[guhmp-shuh n]

noun Informal.

initiative; aggressiveness; resourcefulness: With his gumption he'll make a success of himself.
courage; spunk; guts: It takes gumption to quit a high-paying job.
common sense; shrewdness.

Origin of gumption

1710–20; orig. Scots
Related formsgump·tion·less, adjectivegump·tious, adjective Unabridged Based on the Random House Unabridged Dictionary, © Random House, Inc. 2019

Examples from the Web for gumption

Contemporary Examples of gumption

Historical Examples of gumption

  • All we wanted was them needles and a little elbow-grease and gumption.

    The Underdog

    F. Hopkinson Smith

  • If your father'd just had the gumption to hold out, they'd have had to pay him anything he asked.

    Alice Adams

    Booth Tarkington

  • There's a lot of stuff in your story that wouldn't be there if you had any gumption.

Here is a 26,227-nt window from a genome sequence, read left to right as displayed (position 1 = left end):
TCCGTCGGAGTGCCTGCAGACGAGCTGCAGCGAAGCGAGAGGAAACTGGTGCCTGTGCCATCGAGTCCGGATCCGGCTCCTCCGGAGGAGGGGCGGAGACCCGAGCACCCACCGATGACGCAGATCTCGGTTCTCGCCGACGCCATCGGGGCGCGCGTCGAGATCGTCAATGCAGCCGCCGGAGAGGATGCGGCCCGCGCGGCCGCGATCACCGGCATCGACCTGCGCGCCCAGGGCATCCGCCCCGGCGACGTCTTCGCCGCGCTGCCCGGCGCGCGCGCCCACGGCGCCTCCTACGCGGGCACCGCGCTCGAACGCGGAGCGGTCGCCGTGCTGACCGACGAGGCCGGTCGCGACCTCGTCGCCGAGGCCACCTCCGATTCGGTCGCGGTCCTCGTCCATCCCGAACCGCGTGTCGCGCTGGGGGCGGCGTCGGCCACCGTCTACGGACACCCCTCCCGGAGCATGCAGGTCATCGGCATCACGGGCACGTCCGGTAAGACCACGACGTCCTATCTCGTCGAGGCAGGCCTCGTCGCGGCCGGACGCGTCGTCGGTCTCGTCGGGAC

Changing Winds

    St. John G. Ervine

  • Beyond all instruments and weapons are his skill, agility, gumption, diplomacy.

  • Do have some gumption, Amy, and cut out the salty-tear business.

    Little Miss Grouch

    Samuel Hopkins Adams

British Dictionary definitions for gumption


noun informal

British common sense or resourcefulness
initiative or courageyou haven't the gumption to try

Word Origin for gumption

C18: originally Scottish, of unknown origin
Collins English Dictionary - Complete & Unabridged 2012 Digital Edition © William Collins Sons & Co. Ltd. 1979, 1986 © HarperCollins Publishers 1998, 2000, 2003, 2005, 2006, 2007, 2009, 2012

Word Origin and History for gumption

1719, originally Scottish, "common sense, shrewdness," also "drive, initiative," possibly connected with Middle English gome "attention, heed," from Old Norse gaumr "heed, attention." Sense of "initiative" is first recorded 1812.

Online Etymology Dictionary, © 2010 Douglas Harper